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Just The Facts
- Dead Space was released in October 2008 for Xbox 360, Playstation 3 and PC.
- Warren Ellis, the acclaimed author, helped write the game's script/story.
- Dead Space will scare you at least once.
Third-person horror video-game, Dead Space, easily stands out from other games like a hammer-smashed toe on an exquisitely beautiful foot. This is because it features an abundance of insanely gory limb-dismembering hyper-violence that puts other games based on limb-severing, like Theme Hospital, to shame. Set in the 26th century, it could very well give gamers night terrors, nightmares and the highly feared night-shits. The plot, which is straight-up sci-fi cliche, revolves around the fate of a rescue mission sent to assist the stricken mining ship USG Ishimura. The player must guide an engineer, Isaac Clarke, as he solves a multitude of malfunctions aboard the ship; some mechanical, some organic. Isaac has a badass suit:
You know he fucks with that on.
Of course, like any good spaceship problem, the Ishimura's dilemma is that the crew has had the life eviscerated out of them, however, they're also being resurrected as Necromorphs. There are various castes of Necromorphs waiting to disembowel you, from the humanoid slashers to wall mounted monstrosities and hulking bio-tanks. Players will also have to face down some impressive bosses, ranging in size from slightly big to utterly colossal.
In tackling most of these enemies, players are required to go against their learned instincts of aiming for the head and torso, and instead target the limbs of their screeching adversaries. This notion, known as 'tactical dismemberment' in-game, will feel initially alien for veterans of shooters, unless they already have some sadistic predilection towards wanton limb-lopping. This, of course, makes for particularly gruesome, not to mention awkward fights, as bisected ghouls slash at Isaac's ankles out-of-sight whilst he tries to deal with the projectile-firing, wall-scuttling reanimated corpses of slain infants. Yup, nothing's sacred in this horrible gorestorm of a game.
"I said keep the lights off!"
Aside from all the spilled intestines and amputated limbs, though, it's also important to note the innovative way the developers have altered the traditional HUD. Instead of various data bordering the screen, Isaac's suit displays a health bar along his spine whilst ammunition levels can be seen on the weapons themselves. Additional information such as menus, inventories and communications are all displayed in-game via holographic projections. This original in-game HUD makes the player feel fully immersed in the action as their attention rarely deviates from the centre of the screen. Further to this, both the suit and the various weaponised engineering tools (plasma cutters, remotely controlled buzzsaw blades etc.) can be upgraded as the game progresses.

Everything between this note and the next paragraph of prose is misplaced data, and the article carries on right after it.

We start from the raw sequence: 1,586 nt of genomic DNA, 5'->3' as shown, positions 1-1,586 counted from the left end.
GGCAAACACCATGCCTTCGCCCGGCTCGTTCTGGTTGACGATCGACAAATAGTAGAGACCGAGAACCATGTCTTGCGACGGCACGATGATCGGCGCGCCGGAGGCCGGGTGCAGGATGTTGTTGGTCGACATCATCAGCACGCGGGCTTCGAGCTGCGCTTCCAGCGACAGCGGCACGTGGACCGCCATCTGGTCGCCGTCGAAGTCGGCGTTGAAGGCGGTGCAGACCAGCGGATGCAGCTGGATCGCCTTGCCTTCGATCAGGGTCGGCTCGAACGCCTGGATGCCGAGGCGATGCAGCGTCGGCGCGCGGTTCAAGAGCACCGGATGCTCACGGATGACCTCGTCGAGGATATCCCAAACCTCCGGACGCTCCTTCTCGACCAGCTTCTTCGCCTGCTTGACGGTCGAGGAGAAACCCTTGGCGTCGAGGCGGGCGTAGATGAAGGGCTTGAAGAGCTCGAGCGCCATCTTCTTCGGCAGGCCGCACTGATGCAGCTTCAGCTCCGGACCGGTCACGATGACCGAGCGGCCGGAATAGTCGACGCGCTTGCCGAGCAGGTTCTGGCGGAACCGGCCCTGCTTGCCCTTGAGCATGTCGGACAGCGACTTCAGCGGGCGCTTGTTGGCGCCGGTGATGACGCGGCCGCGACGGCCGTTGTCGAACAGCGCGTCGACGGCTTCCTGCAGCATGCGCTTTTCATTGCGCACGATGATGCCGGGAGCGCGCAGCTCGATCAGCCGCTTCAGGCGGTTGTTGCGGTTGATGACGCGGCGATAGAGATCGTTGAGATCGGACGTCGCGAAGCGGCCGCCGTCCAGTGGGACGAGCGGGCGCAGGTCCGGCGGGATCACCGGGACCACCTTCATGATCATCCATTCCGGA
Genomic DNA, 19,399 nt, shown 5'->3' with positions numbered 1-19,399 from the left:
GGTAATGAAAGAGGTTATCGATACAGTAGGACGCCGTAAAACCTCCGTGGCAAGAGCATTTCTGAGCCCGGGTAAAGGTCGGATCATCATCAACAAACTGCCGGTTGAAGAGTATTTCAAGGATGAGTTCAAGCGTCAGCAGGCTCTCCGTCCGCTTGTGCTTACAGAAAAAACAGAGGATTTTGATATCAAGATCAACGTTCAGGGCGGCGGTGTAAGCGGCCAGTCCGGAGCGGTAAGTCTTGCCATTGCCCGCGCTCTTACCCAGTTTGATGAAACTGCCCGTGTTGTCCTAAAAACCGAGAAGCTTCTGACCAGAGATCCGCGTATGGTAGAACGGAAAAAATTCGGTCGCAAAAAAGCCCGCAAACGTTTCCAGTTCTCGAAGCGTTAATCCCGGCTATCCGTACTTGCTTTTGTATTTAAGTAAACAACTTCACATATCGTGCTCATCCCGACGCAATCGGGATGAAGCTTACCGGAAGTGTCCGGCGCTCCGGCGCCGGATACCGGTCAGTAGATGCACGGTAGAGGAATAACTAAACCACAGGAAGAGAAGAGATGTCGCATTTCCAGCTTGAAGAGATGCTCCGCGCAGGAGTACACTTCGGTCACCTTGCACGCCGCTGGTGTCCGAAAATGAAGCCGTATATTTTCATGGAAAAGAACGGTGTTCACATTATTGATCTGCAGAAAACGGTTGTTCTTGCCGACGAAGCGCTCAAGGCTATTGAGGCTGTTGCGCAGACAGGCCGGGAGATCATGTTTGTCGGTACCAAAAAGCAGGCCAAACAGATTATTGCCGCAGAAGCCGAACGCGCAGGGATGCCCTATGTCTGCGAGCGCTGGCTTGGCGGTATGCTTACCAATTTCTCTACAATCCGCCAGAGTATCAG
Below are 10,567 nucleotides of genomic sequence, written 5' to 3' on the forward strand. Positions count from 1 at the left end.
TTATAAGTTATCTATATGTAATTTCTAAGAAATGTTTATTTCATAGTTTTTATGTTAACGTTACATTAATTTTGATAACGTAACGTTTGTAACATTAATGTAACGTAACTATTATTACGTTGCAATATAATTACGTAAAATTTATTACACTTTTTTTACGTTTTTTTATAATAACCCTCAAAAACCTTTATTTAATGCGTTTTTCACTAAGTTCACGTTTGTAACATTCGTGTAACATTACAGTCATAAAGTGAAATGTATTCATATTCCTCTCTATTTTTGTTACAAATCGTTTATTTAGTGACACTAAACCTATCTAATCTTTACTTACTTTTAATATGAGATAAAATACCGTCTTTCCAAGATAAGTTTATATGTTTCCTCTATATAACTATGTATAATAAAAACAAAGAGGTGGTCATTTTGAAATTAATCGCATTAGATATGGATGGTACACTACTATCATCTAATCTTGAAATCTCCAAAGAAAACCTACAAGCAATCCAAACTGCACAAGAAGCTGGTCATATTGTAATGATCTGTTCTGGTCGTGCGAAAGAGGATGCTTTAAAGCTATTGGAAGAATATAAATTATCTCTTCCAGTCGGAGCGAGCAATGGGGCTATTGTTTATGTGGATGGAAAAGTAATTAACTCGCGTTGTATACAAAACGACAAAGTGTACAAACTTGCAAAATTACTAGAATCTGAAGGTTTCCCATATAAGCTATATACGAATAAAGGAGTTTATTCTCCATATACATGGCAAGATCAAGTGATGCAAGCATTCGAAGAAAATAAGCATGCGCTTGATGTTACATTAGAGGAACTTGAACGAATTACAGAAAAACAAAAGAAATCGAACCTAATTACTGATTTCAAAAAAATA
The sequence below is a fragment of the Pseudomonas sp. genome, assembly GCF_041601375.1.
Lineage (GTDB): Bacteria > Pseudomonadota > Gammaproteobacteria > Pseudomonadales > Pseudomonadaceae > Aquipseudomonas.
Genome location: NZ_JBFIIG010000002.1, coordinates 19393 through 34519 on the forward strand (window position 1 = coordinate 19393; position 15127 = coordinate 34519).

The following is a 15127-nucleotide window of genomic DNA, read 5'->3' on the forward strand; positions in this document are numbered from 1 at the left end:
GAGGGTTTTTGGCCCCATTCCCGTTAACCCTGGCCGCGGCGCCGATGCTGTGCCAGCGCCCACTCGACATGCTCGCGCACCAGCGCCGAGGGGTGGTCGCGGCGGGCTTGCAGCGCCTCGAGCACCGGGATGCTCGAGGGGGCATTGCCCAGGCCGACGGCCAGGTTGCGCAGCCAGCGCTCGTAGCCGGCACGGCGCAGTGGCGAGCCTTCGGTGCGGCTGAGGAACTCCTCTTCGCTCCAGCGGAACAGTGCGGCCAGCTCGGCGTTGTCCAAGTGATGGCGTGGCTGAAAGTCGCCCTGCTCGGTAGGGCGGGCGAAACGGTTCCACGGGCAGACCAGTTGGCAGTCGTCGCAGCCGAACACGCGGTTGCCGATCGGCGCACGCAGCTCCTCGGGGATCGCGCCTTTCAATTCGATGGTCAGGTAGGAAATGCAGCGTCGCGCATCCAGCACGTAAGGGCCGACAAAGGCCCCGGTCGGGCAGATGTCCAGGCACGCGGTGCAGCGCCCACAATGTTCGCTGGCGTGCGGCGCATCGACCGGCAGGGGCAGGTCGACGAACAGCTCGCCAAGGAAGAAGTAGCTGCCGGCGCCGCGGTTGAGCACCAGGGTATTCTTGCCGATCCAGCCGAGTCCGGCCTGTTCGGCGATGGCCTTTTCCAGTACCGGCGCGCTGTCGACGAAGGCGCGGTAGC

Besides being unforgettably visceral, Dead Space also offers players an abundance of puzzle solving opportunities, just to, you know, balance out the fucking gonzo necro-butchery. Two members of the Isaac's crew from the Kellion, Hammond, and Daniels, regularly communicate with Isaac; guiding him and instructing him to repair various parts of the ship. Basically, they're lazy as shit and don't want to risk getting fucked with horrible spikes and claws when there's a willing, seemingly unstoppable boffin (you) who's more than willing to carry out their bidding. Isaac's super suit of greatness allows him to perform a range of handy tricks, such as kinesis and stasis, which enable him to move around huge metal objects with ease as well as slowing down objects and enemies to a crawl. Hammond and Daniels set you a variety of problems to overcome which require the to think, analyse and then plan and execute the correct solution - which is a refreshing change from simply walking up to a problem and hitting a button to solve it.
"Eat that, you fuck!"
In between limb-flinging bloodbaths and space-based problem solving, Isaac wanders the doomed Ishimura whilst enveloped in the game's unforgettable soundtrack. Said soundtrack is arguably more terrifying than the game's horrifying antagonists. Noises that players should feel comfortable with, such as lifts and platforms moving, have been twisted into jarring ear-rapes, which, like the physical act of that description would do, leaves the audio-senses mangled forevermore. Indeed, the soundtrack is so penetrating; it will definitely stay with players long after they've killed the power to their system.
For any players who've experienced the terrors of System Shock 2
, this game will certainly bring back more than a few memories. Throw in influences from films such as The Thing
and Event Horizon
, and you have a true sci-fi horror gaming experience. Dead Space
is a challenging, memorable, frightening and most definitely hardcore
game. It's a strong IP from EA and has already spawned a sequel for the Wii (Dead Space: Extraction
) and a highly anticipated sequel.